State weighs Route 100 extension options Minimal damage to wetlands sought

November 18, 1992|By James M. Coram | James M. Coram,Staff Writer

The State Highway Administration unveiled four alternatives yesterday for the portion of Route 100 to be built between Route 104 and Interstate 95.

Options A, B, C and D are intended to minimize wetlands problems unforeseen in the alignment the highway agency agreed to in 1989.

That alignment called for a six-lane divided highway from U.S. 29 to I-95. It would have gone between Hunt Country Estates and the village of Montgomery Run and continue, just north of the Maryland School for the Deaf, to I-95.

The proposed Option A takes a northern shift above the 1989 alignment, closer to Hunt Country Estates. This option would displace six residences -- three more than the 1989 alignment -- and affect four farms -- one less than the 1989 alignment. The first option would use about 106 acres overall and cost $56 million to $60 million. It would affect 21 acres of forests and 11 acres of wetlands.

Option B takes a southern shift below the 1989 alignment, closer to the Maryland School for the Deaf. It displaces two fewer homes than Option A but affects one more farm. Option B would require about 105 acres and cost between $59.5 million and $62.5 million. It would impact three fewer acres of wetlands than Option A, but one more acre of forests.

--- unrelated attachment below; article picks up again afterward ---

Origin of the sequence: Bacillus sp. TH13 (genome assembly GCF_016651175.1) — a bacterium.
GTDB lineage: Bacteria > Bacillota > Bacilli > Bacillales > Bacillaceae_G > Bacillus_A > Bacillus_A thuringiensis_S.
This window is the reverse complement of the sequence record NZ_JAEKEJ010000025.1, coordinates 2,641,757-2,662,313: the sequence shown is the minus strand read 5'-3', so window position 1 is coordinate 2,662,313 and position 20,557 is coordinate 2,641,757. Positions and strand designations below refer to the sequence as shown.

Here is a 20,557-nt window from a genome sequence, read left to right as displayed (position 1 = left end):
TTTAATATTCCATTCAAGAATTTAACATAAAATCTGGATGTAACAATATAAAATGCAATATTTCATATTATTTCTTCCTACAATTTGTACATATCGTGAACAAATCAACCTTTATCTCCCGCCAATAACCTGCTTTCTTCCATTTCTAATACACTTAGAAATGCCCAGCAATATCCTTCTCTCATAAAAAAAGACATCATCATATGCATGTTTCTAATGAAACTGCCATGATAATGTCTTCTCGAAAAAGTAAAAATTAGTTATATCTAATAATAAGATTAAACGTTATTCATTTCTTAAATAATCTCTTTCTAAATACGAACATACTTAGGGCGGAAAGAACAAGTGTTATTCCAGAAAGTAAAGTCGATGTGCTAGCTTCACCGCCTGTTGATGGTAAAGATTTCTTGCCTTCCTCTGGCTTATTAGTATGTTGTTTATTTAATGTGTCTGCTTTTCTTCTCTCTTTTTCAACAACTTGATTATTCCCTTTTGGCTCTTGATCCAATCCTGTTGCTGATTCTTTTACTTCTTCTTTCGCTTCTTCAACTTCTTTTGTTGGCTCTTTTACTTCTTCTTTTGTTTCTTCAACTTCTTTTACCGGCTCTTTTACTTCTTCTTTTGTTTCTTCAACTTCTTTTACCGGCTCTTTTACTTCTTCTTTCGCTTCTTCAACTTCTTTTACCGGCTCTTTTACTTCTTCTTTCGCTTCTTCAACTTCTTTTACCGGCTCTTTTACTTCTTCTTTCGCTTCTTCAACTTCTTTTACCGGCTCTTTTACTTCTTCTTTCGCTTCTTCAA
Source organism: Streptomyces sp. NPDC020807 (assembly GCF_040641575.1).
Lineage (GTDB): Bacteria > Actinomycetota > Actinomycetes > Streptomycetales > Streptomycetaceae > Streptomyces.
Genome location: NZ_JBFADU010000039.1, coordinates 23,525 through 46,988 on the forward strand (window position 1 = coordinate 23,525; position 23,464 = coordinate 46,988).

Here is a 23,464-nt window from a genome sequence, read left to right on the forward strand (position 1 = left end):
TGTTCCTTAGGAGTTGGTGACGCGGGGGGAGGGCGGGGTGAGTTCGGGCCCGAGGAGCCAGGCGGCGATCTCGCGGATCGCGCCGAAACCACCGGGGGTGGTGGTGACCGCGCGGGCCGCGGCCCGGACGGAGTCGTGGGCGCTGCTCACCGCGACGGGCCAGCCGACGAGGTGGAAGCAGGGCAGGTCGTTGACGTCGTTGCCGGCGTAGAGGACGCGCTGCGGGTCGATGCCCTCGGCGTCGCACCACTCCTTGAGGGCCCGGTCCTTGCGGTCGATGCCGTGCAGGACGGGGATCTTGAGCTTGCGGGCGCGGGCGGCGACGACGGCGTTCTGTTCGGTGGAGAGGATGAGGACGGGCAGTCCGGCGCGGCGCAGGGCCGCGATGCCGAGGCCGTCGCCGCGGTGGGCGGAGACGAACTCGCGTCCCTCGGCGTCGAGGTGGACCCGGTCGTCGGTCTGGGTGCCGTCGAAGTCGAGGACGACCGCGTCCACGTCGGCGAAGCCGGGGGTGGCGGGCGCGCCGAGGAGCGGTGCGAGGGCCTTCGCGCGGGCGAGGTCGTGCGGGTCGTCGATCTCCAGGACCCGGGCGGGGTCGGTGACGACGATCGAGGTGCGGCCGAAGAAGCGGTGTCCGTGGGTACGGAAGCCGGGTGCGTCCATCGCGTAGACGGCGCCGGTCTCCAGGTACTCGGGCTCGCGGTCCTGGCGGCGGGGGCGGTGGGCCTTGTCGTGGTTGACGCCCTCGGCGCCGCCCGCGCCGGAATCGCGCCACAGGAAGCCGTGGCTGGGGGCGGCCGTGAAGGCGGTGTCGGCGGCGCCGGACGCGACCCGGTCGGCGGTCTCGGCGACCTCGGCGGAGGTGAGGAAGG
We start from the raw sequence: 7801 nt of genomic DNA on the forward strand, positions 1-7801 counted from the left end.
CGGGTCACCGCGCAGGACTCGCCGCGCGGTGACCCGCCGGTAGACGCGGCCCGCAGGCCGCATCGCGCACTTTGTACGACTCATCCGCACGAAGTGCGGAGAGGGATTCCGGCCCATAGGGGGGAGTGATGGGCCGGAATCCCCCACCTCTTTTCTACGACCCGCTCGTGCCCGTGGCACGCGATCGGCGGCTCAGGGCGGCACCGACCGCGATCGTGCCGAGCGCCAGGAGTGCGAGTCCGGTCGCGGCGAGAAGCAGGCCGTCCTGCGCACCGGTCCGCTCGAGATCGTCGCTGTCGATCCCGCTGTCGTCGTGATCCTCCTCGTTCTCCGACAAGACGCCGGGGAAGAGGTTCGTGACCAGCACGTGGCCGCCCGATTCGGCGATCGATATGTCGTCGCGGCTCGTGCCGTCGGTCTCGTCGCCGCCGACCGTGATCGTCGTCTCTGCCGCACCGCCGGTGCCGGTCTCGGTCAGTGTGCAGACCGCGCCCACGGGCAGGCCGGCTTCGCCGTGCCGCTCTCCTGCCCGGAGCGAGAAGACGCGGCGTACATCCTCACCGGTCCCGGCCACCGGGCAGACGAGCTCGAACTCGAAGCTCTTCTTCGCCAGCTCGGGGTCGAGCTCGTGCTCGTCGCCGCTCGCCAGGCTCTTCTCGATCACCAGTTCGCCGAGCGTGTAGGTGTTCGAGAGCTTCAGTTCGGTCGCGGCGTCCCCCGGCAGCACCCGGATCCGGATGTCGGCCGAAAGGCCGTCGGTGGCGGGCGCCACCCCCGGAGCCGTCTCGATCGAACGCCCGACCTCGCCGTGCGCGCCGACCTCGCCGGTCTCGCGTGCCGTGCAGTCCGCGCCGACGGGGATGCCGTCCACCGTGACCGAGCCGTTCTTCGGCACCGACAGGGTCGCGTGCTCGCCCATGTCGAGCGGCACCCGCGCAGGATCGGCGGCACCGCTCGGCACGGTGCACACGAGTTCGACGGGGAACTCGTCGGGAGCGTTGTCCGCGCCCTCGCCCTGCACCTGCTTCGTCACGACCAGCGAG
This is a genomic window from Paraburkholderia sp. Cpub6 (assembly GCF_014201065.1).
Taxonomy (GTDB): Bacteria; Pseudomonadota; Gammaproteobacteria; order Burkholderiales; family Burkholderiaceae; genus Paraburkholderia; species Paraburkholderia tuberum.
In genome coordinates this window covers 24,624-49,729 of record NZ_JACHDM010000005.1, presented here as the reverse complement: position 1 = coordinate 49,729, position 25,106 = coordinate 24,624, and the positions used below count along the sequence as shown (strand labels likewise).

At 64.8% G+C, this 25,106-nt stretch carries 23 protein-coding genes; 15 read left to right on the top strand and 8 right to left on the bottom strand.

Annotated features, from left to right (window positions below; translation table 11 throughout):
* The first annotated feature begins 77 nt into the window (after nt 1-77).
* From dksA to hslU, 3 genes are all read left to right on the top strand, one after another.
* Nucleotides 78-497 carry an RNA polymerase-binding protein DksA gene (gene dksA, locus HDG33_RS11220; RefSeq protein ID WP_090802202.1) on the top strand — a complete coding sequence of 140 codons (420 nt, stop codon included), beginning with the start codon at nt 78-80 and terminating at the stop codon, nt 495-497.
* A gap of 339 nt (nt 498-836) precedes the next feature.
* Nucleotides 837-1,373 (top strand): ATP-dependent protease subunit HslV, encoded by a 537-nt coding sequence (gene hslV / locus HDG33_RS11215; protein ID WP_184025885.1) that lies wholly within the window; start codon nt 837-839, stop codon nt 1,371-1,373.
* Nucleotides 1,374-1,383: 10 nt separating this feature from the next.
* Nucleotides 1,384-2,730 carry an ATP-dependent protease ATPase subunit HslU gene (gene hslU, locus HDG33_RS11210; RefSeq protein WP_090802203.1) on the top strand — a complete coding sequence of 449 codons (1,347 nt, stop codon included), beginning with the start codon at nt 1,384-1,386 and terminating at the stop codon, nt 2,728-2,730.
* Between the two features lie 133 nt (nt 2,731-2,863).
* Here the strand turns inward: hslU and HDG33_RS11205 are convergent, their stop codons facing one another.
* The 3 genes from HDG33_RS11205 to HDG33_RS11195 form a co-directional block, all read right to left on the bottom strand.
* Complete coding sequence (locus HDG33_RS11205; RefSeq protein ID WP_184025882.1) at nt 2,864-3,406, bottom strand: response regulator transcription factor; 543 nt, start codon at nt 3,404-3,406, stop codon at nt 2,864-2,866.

Option C has the same northern shift toward Hunt Country Estates as Option A, but makes a slight southern shift from the 1989 alignment between Old Montgomery Road and Interstate 95.

This option would affect four farms and displace 10 houses -- the most of any of the four options. It would cost between $57.5 million

and $61 million, and take about 111 acres overall, including nine acres of wetlands and 29 acres of forests.

Option D has the same southern shift toward the Maryland School for the Deaf as Option B and the same southern shift between Old Montgomery Road and Interstate 95 as Option C. It would cost $59.5 million to $62.5 million, displace eight homes, and affect five farms. It would have the least impact on wetlands, affecting only seven acres, but like Option C, would have a high impact on forests, affecting 29 acres.

Highway officials say the state has no preference yet. They presented the alternatives yesterday to prepare residents for a Dec. 1 public hearing at Howard High School.

Among scores of residents at the open house were Trish and Joe Annelli. "We were completely ignored," Ms. Annelli said. The Annellis are concerned about how a proposed interchange at Route 103 and U.S. 29 would affect their Wheatfields neighborhood.

Kathryn Mann, associate administrator of the village of Long Reach, said she is concerned about what will happen to Phelps Luck Drive while the Snowden River Parkway interchange is being built.

"I'm concerned about the traffic," she said. "The main thing is getting something built before the traffic comes to Phelps Luck Drive."

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